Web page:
Public Willingness to Pay for a US Carbon Tax and Preferences for Spending the Revenue

Environmental Research Letters (2017, v2 p094012) / by Matthew J Kotchen, et al.
http://iopscience.iop.org/article/10.1088/1748-9326/aa822a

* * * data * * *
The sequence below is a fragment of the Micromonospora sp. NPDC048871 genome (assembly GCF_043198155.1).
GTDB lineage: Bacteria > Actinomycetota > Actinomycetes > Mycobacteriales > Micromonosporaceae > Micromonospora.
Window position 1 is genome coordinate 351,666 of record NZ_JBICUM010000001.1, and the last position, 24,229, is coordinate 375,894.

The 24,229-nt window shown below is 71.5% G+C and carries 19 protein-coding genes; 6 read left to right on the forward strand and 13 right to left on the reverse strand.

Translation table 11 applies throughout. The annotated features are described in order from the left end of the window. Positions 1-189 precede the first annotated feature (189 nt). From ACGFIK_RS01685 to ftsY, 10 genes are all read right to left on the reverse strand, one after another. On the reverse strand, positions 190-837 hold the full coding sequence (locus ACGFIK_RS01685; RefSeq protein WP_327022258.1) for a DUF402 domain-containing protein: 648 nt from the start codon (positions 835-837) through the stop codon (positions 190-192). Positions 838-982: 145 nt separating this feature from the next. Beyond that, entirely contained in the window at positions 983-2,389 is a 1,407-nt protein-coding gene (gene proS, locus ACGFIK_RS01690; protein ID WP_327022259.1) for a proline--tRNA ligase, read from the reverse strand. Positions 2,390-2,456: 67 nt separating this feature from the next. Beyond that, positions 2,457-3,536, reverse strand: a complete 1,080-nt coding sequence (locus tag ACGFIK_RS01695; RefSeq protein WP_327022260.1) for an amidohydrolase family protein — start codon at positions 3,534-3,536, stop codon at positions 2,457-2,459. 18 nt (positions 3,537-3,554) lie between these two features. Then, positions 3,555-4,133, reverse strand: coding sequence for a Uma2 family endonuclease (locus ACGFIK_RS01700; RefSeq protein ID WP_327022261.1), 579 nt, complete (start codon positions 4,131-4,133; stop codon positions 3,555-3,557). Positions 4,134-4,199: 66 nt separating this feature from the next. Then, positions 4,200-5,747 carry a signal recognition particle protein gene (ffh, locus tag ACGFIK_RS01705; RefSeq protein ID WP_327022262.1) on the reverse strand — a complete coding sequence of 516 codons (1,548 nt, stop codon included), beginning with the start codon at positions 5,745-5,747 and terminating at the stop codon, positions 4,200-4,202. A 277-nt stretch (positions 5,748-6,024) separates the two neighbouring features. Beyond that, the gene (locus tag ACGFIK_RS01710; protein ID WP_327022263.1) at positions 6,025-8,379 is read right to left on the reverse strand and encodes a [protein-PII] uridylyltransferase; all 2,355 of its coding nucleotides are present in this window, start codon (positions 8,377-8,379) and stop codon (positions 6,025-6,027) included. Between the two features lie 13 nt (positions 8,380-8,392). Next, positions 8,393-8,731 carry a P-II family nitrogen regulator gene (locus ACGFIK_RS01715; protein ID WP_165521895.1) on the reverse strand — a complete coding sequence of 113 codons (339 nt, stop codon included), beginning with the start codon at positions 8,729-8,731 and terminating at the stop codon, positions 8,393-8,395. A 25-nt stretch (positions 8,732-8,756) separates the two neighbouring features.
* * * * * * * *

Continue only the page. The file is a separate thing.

[Abstract] We provide evidence from a nationally representative survey on Americans’ willingness to pay (WTP) for a carbon tax, and public preferences for how potential carbon-tax revenue should be spent. The average WTP for a tax on fossil fuels that increases household energy bills is US$177 per year. This translates into an average WTP of 14% more on average for households across the United States, where energy costs differ significantly across states. Regarding the tax revenues, Americans are most in support of using the money to invest in clean energy and infrastructure. There is relatively less support for reducing income or payroll taxes, returning dividends to households, and other expenditure categories. Finally, Americans support using the tax revenues to assist displaced workers in the coal industry enough to compensate each miner nearly US$146 000 upon passage of a carbon tax.

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